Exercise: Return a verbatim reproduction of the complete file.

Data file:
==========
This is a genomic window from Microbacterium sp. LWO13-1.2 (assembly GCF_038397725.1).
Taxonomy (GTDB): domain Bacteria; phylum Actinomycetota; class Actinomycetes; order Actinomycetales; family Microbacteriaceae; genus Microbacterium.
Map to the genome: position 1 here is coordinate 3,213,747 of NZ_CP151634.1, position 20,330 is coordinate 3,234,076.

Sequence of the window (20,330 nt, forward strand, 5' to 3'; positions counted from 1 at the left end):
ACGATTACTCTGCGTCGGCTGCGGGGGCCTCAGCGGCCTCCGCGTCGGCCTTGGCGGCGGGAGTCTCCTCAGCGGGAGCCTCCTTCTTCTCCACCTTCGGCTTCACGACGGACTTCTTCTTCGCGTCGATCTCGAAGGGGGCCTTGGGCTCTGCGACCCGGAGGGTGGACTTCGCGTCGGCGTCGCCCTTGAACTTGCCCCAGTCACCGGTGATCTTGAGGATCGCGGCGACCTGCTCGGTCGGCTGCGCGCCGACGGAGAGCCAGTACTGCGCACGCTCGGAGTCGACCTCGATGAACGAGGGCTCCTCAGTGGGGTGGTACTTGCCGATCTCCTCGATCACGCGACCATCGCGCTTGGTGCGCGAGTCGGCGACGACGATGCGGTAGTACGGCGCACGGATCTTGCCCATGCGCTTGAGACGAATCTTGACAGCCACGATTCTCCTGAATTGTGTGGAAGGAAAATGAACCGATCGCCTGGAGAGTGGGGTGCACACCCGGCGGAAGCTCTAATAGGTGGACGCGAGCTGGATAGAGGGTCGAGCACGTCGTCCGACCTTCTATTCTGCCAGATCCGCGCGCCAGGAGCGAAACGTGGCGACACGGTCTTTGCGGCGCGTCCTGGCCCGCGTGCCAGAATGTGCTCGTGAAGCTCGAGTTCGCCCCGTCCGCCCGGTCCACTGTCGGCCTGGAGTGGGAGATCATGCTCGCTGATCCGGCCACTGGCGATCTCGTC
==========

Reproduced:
This is a genomic window from Microbacterium sp. LWO13-1.2 (assembly GCF_038397725.1).
Taxonomy (GTDB): domain Bacteria; phylum Actinomycetota; class Actinomycetes; order Actinomycetales; family Microbacteriaceae; genus Microbacterium.
Map to the genome: position 1 here is coordinate 3,213,747 of NZ_CP151634.1, position 20,330 is coordinate 3,234,076.

Sequence of the window (20,330 nt, forward strand, 5' to 3'; positions counted from 1 at the left end):
ACGATTACTCTGCGTCGGCTGCGGGGGCCTCAGCGGCCTCCGCGTCGGCCTTGGCGGCGGGAGTCTCCTCAGCGGGAGCCTCCTTCTTCTCCACCTTCGGCTTCACGACGGACTTCTTCTTCGCGTCGATCTCGAAGGGGGCCTTGGGCTCTGCGACCCGGAGGGTGGACTTCGCGTCGGCGTCGCCCTTGAACTTGCCCCAGTCACCGGTGATCTTGAGGATCGCGGCGACCTGCTCGGTCGGCTGCGCGCCGACGGAGAGCCAGTACTGCGCACGCTCGGAGTCGACCTCGATGAACGAGGGCTCCTCAGTGGGGTGGTACTTGCCGATCTCCTCGATCACGCGACCATCGCGCTTGGTGCGCGAGTCGGCGACGACGATGCGGTAGTACGGCGCACGGATCTTGCCCATGCGCTTGAGACGAATCTTGACAGCCACGATTCTCCTGAATTGTGTGGAAGGAAAATGAACCGATCGCCTGGAGAGTGGGGTGCACACCCGGCGGAAGCTCTAATAGGTGGACGCGAGCTGGATAGAGGGTCGAGCACGTCGTCCGACCTTCTATTCTGCCAGATCCGCGCGCCAGGAGCGAAACGTGGCGACACGGTCTTTGCGGCGCGTCCTGGCCCGCGTGCCAGAATGTGCTCGTGAAGCTCGAGTTCGCCCCGTCCGCCCGGTCCACTGTCGGCCTGGAGTGGGAGATCATGCTCGCTGATCCGGCCACTGGCGATCTCGTC